27 August 2012

And when the memories of songs turn bad...

I suppose when I've written about memories of songs, I always tend on the side of the positive. I think about how one song reminded me of my first kiss or my first college romance or a tortured romance in my mid-30's; however, I usually always still want to hear these songs and cascade through the memories.

But tonight, I realized, sometimes, certain memories can ruin songs for you. It can be complex. Perhaps the song belonged to a certain memory, but somehow it became displaced by other narratives or plots or soap opera-like stories. And this is one of them (see below). Completely unfortunate, as I completely love this song and when I frequent the Cowboy Kewl, I have to hear it at least five times in one night. But despite the fact it'll remind me of those awkward June days of 2012, it'll also remind me of crust punks, the fourth of July, and "them or him." Where it was once the potential for thinking about the promise of getting married in a fever, songs can also adapt to remind us of unfortunate situations in our lives, those that can't be reversed from the song.

And then maybe it transforms to this...a song to forget about her before you make it halfway to Jackson.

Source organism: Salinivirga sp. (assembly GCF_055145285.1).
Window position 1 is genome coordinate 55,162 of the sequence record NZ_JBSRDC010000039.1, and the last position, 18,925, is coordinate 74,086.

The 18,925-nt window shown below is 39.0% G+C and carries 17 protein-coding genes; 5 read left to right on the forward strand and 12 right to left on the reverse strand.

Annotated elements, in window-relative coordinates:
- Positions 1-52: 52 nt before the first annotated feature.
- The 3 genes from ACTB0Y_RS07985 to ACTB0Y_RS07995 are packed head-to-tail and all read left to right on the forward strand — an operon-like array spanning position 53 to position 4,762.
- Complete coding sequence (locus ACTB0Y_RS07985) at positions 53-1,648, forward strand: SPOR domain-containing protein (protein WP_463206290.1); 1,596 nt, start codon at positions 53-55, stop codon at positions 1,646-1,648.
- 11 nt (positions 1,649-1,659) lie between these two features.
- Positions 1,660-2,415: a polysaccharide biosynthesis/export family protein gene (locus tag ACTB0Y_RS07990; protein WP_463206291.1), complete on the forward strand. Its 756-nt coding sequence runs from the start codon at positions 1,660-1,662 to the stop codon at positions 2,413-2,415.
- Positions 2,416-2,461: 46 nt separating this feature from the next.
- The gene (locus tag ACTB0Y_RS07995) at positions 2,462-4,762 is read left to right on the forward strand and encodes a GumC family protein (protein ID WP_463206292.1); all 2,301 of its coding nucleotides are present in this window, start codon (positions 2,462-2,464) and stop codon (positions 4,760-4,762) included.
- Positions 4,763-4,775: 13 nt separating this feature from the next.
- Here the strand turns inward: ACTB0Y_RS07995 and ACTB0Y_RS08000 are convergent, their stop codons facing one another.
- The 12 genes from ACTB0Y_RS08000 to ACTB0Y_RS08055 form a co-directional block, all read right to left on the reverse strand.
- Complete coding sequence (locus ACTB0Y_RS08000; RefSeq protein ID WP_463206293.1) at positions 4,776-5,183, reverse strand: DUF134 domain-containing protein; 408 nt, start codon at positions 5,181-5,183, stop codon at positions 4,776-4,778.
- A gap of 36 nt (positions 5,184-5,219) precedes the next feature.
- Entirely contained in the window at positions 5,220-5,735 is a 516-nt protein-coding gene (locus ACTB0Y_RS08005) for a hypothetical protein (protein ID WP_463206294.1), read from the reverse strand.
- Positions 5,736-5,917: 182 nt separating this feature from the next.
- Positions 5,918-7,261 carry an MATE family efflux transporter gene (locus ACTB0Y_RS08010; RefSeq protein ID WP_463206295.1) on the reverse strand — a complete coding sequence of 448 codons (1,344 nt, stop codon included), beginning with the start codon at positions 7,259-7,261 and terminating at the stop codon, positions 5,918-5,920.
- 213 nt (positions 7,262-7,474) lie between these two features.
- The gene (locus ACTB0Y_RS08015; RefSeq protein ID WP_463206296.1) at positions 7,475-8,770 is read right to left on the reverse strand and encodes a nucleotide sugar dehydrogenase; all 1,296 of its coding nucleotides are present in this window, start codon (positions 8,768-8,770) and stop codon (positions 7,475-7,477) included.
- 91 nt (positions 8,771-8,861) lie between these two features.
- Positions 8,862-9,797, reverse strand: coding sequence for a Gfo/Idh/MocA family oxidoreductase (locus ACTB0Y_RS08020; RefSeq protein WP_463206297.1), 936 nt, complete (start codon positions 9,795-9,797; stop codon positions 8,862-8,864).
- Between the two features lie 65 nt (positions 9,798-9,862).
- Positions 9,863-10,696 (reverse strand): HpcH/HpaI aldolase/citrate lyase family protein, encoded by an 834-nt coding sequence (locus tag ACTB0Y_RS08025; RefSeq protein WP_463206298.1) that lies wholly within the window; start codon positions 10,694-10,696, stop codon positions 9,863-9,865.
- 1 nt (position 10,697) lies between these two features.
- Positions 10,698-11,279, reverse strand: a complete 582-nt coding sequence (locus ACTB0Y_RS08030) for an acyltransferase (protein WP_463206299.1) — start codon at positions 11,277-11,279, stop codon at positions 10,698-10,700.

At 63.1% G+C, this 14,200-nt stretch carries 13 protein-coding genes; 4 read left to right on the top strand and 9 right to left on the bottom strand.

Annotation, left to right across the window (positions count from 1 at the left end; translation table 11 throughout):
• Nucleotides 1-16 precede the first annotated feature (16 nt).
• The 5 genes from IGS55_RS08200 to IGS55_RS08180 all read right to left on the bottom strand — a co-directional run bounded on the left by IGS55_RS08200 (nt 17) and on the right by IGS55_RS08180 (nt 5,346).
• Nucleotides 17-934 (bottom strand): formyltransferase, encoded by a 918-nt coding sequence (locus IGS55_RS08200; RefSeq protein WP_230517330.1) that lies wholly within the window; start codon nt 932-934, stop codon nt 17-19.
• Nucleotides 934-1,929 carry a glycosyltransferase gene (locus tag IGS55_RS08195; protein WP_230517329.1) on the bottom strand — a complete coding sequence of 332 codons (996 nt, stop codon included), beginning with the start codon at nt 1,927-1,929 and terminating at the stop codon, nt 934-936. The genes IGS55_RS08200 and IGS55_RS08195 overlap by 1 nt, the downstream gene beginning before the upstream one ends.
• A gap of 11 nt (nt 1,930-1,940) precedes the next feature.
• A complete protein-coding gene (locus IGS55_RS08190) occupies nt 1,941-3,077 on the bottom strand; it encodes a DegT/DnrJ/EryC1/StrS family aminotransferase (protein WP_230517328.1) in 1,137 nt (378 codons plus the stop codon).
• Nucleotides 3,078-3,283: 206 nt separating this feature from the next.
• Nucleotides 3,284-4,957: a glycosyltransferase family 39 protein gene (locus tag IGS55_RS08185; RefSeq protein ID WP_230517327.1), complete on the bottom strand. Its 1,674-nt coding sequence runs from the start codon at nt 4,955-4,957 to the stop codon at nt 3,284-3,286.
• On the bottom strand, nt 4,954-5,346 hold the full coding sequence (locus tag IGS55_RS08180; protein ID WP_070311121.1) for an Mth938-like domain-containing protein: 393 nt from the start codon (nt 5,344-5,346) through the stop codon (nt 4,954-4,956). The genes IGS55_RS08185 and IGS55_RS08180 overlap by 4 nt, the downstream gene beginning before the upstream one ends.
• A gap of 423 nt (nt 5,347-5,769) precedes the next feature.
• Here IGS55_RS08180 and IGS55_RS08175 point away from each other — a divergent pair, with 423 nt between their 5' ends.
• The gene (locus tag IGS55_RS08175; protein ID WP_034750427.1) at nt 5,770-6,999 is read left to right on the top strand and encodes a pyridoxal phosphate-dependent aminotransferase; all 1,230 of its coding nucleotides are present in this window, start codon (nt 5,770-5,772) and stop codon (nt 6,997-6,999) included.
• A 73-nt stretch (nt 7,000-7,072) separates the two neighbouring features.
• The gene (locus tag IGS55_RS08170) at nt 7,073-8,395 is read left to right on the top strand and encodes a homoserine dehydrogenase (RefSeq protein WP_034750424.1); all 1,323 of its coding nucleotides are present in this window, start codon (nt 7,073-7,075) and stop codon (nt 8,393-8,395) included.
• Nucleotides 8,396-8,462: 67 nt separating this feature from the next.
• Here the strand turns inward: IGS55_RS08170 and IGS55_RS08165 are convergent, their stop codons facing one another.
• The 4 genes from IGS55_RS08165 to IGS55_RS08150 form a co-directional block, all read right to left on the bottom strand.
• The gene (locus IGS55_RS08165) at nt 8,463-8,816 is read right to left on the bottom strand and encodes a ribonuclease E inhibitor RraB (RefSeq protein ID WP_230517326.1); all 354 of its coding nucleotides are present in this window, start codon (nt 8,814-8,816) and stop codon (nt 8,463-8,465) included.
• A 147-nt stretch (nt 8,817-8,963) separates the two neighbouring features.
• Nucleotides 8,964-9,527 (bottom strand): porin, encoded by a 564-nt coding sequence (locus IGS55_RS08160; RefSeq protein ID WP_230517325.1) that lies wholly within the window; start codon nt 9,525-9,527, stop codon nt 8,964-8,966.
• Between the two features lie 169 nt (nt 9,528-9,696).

15 August 2012

The Flight of the Sociologists

It's the flight of the sociologists. From near and far, many of us are finding our way to Denver this weekend for the annual American Sociological Association conference. It's much like what you'd expect. Crowded lobbies. Confusing directions to your next session. Awkward conversations in bathrooms, conference rooms, elevators, hotels, and after, too many drinks at receptions. Power Point. People talking in the back of a room during a presentation. People at the front of the room trying to figure out how to slip out in between presentations. Questions, comments, and critiques. New friends, old friends. Dinners. Coffees. Lots and lots of hand shaking and smiling. And finally, exhausted faces, as we flee the scene of the crime to make it back to our respective homes, just barely in time for the start of the next semester. I personally have the privilege of presenting on the very last day of the conference in the afternoon at a roundtable. I suspect we'll be packed with outsiders completely interested in our research!